The company, which is based in New York, employs eight full-time people including one in Italy — and they need to add more.

This current fall is the last season that Flint’s footwear is being distributed in department and specialty stores. Jennifer Jones, Bloomingdale’s divisional merchandise manager of women’s shoes, observed about Flint’s aesthetic: “Sarah’s love of the art of shoemaking, appreciation of Italian craftsmanship and her dedication to quality sets her apart. As a young designer, Sarah takes an old school approach to the shoe business. She focuses on craftsmanship and creating timeless designs with a modern aesthetic.”

Describing what Flint sees as the strength of the Sarah Flint brand and its point of differentiation, the designer said, “It’s the combination of the fit, the quality and the design is really key. When I started the brand, the most important thing to me was I wanted to create incredibly beautiful, fashionable and elegant shoes but also had that element of fit.”

Collins said they think about it in terms of heel heights, 70-80 percent of assortment is 50 mm. or below (under two inches), and the remainder are 85 mm. (just under three inches). The highest the brand goes is 100 mm. (just about four inches).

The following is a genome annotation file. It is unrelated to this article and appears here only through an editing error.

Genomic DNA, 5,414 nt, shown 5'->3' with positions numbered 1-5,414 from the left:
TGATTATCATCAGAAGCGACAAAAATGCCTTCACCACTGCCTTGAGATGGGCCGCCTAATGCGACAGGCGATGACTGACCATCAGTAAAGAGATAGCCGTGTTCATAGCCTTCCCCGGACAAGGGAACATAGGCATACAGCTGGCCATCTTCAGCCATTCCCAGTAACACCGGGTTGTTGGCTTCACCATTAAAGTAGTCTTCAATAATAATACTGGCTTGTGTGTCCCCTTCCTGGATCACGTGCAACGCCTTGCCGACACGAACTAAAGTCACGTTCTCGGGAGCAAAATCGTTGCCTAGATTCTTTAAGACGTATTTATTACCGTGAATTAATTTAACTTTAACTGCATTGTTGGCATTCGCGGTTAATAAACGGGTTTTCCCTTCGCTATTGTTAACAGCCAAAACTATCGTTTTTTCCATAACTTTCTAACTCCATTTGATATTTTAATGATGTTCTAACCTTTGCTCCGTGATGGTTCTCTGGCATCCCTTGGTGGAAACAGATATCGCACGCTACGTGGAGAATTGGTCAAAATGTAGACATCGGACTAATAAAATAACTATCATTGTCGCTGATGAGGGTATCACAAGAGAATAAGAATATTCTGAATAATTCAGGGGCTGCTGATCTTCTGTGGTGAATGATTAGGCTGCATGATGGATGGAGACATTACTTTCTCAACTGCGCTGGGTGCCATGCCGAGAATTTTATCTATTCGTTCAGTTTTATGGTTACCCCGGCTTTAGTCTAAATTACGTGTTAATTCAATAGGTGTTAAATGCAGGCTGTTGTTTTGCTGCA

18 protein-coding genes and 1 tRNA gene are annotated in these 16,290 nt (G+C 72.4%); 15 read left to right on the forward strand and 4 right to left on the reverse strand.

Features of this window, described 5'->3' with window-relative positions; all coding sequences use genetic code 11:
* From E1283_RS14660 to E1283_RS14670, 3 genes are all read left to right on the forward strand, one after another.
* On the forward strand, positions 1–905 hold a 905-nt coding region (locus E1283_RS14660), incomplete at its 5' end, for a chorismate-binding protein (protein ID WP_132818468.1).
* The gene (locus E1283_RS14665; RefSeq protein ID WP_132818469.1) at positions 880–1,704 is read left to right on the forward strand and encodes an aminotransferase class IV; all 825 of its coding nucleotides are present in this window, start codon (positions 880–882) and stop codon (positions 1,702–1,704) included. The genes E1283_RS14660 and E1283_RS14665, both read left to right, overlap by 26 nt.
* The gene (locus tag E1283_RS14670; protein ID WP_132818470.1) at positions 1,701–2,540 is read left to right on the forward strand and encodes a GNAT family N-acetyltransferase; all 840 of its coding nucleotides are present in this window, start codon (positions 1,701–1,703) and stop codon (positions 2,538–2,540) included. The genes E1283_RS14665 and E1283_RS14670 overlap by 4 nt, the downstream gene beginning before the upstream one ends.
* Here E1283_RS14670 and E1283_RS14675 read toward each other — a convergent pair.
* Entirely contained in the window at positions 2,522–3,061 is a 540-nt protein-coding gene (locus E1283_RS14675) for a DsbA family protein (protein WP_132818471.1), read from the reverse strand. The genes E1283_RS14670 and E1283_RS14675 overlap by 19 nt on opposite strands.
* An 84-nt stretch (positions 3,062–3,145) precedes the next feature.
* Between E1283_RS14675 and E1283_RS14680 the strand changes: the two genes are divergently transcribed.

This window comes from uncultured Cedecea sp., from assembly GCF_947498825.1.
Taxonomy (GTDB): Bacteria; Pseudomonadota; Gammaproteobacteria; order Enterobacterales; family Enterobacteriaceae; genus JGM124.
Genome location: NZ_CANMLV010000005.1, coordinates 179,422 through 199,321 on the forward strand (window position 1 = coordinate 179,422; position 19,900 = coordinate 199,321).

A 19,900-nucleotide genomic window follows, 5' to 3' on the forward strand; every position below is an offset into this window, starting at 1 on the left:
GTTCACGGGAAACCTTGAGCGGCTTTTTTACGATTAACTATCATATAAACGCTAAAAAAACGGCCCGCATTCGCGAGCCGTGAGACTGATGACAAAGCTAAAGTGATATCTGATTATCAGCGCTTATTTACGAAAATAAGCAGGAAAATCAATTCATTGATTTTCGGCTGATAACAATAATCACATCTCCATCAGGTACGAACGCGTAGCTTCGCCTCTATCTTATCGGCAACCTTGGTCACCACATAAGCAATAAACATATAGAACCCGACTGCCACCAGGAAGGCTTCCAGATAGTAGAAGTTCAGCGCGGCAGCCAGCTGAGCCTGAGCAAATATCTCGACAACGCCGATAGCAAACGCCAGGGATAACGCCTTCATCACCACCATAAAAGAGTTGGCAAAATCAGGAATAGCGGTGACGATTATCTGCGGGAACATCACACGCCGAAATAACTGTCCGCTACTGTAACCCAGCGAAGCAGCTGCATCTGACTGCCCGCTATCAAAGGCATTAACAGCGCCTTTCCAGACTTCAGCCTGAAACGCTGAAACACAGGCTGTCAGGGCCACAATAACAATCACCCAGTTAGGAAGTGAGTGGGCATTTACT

Flint has ambitious plans for the company and said her dream for the company is to build the next great American lifestyle brand.

“We’re very focused on doing footwear well right now. When I look to the future of the industry. I’m 29 right now, and I looked at how my friends were shopping, and all that consumer behavior. I feel there’s a good opportunity in the luxury sector to build the next great American luxury brand, but digitally native and direct to consumer. What we’ve seen is a lot more contemporary-type brands doing direct to consumer, but less in the real luxury designer space. I think the next heritage brands of the U.S. will be digitally native and direct to consumer.”

As for where she sees the business in five years, Flint said, “I would see us global, with multiple product categories. The same kind of blend of function and femininity can be applied way beyond footwear. I think we’ll have an incredibly robust web site. We’ll be able to build a loyal customer base. The future is feeling very bright right now.”